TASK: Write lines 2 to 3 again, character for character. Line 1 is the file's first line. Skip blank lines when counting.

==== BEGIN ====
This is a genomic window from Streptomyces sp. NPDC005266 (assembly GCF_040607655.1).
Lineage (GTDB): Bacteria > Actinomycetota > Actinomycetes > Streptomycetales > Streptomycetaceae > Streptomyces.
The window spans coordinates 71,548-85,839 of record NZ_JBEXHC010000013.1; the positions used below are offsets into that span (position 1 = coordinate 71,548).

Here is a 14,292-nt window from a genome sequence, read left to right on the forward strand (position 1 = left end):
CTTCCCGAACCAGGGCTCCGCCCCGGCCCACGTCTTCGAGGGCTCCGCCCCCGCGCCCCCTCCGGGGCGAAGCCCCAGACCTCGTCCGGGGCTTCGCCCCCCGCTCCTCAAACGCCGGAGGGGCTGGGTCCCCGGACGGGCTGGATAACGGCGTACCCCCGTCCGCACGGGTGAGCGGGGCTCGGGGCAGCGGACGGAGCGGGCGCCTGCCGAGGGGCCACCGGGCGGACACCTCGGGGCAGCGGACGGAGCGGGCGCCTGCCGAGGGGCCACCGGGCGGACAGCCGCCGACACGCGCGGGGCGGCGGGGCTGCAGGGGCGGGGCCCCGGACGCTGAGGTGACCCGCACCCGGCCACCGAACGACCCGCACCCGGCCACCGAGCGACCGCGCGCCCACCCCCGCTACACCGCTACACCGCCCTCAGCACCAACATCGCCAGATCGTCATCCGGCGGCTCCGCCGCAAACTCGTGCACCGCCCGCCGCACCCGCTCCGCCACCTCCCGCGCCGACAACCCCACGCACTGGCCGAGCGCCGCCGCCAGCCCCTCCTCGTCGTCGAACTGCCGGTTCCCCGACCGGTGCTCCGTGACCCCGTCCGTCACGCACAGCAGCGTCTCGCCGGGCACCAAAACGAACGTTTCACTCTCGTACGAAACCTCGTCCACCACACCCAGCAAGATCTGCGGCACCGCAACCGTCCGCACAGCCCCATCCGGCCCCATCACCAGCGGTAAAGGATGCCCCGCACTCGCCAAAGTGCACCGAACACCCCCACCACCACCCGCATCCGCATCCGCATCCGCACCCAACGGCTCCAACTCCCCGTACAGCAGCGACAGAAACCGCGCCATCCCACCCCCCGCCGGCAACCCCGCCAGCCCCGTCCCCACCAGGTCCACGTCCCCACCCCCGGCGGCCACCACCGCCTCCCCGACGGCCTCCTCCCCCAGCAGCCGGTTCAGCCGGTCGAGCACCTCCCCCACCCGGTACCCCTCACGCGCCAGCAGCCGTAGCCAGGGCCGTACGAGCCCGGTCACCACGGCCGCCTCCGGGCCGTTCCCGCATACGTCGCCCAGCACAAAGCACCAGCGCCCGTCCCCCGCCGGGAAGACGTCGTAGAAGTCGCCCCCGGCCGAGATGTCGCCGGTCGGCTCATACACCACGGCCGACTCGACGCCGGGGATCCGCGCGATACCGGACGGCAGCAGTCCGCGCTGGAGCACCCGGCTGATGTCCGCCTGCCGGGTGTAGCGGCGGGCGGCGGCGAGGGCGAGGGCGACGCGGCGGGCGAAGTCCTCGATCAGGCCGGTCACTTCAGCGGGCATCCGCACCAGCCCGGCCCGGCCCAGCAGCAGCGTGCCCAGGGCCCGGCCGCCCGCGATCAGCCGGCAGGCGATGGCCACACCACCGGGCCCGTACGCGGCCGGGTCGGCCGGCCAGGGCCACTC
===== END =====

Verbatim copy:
Lineage (GTDB): Bacteria > Actinomycetota > Actinomycetes > Streptomycetales > Streptomycetaceae > Streptomyces.
The window spans coordinates 71,548-85,839 of record NZ_JBEXHC010000013.1; the positions used below are offsets into that span (position 1 = coordinate 71,548).